Monday, December 31, 2012

Fun with flowers update

On the 25th December I wrote about the fun I was having with the floral applique die cut I bought when in the States recently.

This week I revisited the project and decided to make some changes.

I originally had double layer stems for the flowers but decided they would be too thick against the single layer leaves and flowers.

I want to try my hand at machine sewing the pieces and so decided to make a sample piece to play with.

Most unlike me to do this.  I am usually far too impetuous and want to get on with the project.

I did the leaves and stems first and was quite happy to proceed the same way on the main project.

Next came the flowers and I had thought I would outline them with a blanket stitch.

I have a Janome sewing machine which does a very good blanket stitch but in this case I decided I did not like it for the edges of the flowers so I proceeded without.

It seems that practising first paid off for me.

I have now completed the machine stitching and could call it a day at that but the crazy quilter in me wants to put some beading and embroidery on the project before I call it quits so I am not quite there yet.

Still hope to have this completed before next Christmas.

Sunday, December 30, 2012

Blackberry jam

Our brother Alan was due to visit with us yesterday.

We know he loves home made jam on toast with his cup of tea in the morning.

No home made jam in the pantry but we did have frozen blackberries in the freezer.

For the last few years Alan has visited at the end of January and from his long walks has discovered quite a few places around Taupo where the blackberry plant grows unheeded and so he usually brings home some pickings for us.

Linda is very good at making blackberry and apple pie and/or sponges from these harvests.

Last year was an exceptionally good crop and so we put the surplus away in the freezer for a later day and yesterday was that day to use some.  After all January will be with us all too soon and we may have more blackberries to deal with again.

Three bags from the freezer yielded 1.5kg (3.3lb), I added the equivalent of sugar and microwaved at 5 and 10 minute intervals until I came up with this lovely spread, just in time for his breakfast today.

Saturday, December 29, 2012

Pansies and clover

The lawn mowing man said our lawn was a mess and that we needed a makeover.

He sent someone in to quote and he said about NZ$800.  Another person added his voice and said about NZ$2,000.

We were not agreeable to either solution but our brother Alan suggested a good dose of all purpose fertiliser, some lime and a liberal seeding of clover.  The cost - about NZ$120.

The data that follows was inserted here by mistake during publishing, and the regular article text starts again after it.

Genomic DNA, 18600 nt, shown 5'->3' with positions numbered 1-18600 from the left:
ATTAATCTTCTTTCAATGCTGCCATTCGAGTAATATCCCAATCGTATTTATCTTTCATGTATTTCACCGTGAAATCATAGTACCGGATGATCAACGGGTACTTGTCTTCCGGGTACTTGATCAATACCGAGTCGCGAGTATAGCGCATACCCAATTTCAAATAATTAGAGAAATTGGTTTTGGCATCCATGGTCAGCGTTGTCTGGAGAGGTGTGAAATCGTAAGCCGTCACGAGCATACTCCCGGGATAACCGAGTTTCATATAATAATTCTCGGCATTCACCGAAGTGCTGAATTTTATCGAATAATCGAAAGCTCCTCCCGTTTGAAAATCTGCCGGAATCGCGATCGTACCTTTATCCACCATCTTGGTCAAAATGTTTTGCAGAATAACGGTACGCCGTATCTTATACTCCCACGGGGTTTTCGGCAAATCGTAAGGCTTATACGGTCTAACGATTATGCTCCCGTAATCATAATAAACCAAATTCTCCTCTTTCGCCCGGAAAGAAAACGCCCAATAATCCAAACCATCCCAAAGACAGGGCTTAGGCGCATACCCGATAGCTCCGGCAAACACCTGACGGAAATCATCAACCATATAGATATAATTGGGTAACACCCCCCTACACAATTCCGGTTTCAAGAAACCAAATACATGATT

With some generous watering the clover happily established itself in our lawn.

The lawn mowing man was not impressed.  Did we know our lawn was infested with weed?  We told him of our solution and initially he was not pleased but he has come to terms with it now.

We are in the middle of summer, have had a lot of rain and the clover is very happy.  Every time it is mowed we see fresh growth and within a week the lawn is back in flower again.  The clover is gradually taking over and filling in what used to be large tracts of poor quality lawn.

The lush green growth of the clover is a much better alternative.

 The clover seed is happily migrating to all parts of the garden including these pots of pansies at the front of the house.

Normally these pansies would have been dispensed with by now but with clover as a companion they make quite a pretty display in these pots - at least we think so!

Friday, December 28, 2012

Crosswords and such

As a mother of seven our Mum was very resourceful at finding things to keep us occupied.  One of those was reading, even if it was comic books, we were encouraged to do so.

To this day we all love reading in one form or another.  A great way to keep occupied in doctors surgeries or waiting for the next flight at the airport.

Mum also loved doing cryptic crosswords.  She was self taught.  She would attempt them in the weekly women's magazine she used to buy and then when the solution came out in the next week's edition she would compare the solution to her efforts and so built up a knowledge on how to solve them.

She had an excellent knowledge of grammar, loved reading herself and kept up to date with news and politics by reading the daily newspaper, listening to the radio and watching TV.

In her latter years she loved nothing better than to nab one of her children and persuade us to learn the art of cryptic crosswords.

Linda and husband, Glynn, were converts to Mum's way and they spent many a Saturday, and other times, sharing this interest with her.